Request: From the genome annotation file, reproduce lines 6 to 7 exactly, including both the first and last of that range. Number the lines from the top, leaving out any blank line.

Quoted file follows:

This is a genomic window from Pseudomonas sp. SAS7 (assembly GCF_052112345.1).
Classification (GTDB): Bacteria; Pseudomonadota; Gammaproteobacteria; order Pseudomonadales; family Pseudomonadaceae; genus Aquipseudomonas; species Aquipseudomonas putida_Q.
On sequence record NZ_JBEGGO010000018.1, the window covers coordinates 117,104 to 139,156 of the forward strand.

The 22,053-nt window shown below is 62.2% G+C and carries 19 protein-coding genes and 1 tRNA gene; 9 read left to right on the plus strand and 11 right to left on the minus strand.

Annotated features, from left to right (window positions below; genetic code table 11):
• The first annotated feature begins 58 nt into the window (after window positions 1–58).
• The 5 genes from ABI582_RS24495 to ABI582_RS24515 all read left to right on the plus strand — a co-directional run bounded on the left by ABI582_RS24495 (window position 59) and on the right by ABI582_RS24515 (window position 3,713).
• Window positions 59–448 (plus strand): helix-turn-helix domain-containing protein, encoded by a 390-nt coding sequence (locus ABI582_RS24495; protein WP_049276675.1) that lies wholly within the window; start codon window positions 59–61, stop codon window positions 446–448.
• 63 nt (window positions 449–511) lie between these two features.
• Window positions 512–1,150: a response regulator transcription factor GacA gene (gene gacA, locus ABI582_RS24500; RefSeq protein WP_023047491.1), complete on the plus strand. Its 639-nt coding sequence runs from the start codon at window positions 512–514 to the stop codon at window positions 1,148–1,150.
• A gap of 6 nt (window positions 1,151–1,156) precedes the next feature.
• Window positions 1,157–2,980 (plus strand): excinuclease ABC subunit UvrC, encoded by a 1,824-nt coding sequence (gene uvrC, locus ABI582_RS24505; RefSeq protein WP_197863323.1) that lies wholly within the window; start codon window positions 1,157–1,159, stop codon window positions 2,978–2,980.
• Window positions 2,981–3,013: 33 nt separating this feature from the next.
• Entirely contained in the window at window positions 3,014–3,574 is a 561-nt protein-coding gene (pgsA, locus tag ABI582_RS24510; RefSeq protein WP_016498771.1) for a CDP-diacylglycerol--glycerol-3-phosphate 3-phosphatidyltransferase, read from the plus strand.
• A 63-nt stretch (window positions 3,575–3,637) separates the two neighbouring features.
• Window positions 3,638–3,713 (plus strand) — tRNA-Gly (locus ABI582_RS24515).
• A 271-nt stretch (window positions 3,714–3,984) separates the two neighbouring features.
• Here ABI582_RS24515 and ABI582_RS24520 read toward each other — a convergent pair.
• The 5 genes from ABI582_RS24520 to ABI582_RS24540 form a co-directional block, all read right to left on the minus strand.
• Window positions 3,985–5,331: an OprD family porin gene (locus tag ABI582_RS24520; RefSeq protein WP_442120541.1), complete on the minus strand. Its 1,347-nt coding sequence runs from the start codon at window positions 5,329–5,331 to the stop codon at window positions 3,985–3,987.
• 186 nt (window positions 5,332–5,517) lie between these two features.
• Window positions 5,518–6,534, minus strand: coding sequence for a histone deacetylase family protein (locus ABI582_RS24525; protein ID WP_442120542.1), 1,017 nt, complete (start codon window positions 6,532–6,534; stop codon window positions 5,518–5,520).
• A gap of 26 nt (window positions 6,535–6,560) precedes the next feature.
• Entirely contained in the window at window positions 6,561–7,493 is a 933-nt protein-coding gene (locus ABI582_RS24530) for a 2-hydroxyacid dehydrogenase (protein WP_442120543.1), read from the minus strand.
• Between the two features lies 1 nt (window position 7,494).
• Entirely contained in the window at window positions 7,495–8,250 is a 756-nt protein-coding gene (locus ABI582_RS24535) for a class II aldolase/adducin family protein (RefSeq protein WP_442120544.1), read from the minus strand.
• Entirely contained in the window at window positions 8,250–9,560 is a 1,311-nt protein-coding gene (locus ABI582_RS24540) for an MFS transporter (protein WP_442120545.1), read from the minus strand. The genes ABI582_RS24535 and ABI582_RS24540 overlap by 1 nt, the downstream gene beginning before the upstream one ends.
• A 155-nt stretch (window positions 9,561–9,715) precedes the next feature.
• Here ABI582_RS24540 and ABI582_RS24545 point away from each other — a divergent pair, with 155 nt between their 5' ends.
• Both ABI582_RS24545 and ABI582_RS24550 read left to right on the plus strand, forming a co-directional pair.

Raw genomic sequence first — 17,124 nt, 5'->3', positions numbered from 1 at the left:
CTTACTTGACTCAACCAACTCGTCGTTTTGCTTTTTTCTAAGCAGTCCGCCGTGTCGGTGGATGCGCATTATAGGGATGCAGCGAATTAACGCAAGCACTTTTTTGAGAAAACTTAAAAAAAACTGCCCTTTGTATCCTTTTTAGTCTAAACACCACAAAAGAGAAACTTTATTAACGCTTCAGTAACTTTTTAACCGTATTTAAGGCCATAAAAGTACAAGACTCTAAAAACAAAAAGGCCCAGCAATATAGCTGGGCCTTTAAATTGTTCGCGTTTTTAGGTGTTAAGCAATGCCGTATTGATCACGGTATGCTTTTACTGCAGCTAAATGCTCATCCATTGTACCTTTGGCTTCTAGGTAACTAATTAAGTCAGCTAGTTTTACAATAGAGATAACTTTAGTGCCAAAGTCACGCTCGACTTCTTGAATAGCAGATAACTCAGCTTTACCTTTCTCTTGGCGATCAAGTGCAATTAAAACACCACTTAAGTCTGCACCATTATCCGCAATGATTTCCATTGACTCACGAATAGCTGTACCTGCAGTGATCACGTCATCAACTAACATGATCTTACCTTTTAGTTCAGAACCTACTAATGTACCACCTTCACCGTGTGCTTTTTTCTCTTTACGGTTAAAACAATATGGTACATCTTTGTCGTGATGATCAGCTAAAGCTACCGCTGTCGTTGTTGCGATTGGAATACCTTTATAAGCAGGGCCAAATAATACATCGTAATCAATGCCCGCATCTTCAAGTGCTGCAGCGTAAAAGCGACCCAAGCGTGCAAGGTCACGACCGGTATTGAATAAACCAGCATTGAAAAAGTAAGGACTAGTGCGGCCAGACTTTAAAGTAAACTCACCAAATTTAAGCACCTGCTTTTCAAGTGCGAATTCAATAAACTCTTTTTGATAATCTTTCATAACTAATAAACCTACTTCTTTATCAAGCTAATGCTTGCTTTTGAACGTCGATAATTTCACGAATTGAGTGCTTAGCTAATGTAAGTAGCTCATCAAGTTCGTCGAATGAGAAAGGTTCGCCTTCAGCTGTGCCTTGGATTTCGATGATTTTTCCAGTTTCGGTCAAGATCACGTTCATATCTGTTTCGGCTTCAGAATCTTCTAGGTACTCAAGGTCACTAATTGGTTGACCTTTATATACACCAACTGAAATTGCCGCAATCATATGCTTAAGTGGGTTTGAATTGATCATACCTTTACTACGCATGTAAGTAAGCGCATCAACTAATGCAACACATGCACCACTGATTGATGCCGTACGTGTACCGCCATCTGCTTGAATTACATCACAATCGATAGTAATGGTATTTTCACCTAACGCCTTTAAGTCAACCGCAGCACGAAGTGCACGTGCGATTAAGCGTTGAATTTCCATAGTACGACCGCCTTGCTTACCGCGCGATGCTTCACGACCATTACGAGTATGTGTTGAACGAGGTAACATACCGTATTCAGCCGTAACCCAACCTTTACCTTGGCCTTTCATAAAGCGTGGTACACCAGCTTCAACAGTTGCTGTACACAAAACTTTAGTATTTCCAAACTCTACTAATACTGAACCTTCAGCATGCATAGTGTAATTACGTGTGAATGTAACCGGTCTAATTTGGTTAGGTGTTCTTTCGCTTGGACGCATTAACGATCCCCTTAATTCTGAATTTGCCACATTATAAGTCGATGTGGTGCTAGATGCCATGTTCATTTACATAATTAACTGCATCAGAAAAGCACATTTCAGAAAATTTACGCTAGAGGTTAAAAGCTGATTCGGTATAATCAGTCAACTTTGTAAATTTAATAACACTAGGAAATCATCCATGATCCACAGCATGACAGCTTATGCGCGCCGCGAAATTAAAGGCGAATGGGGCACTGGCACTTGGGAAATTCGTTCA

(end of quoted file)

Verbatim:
• The first annotated feature begins 58 nt into the window (after window positions 1–58).
• The 5 genes from ABI582_RS24495 to ABI582_RS24515 all read left to right on the plus strand — a co-directional run bounded on the left by ABI582_RS24495 (window position 59) and on the right by ABI582_RS24515 (window position 3,713).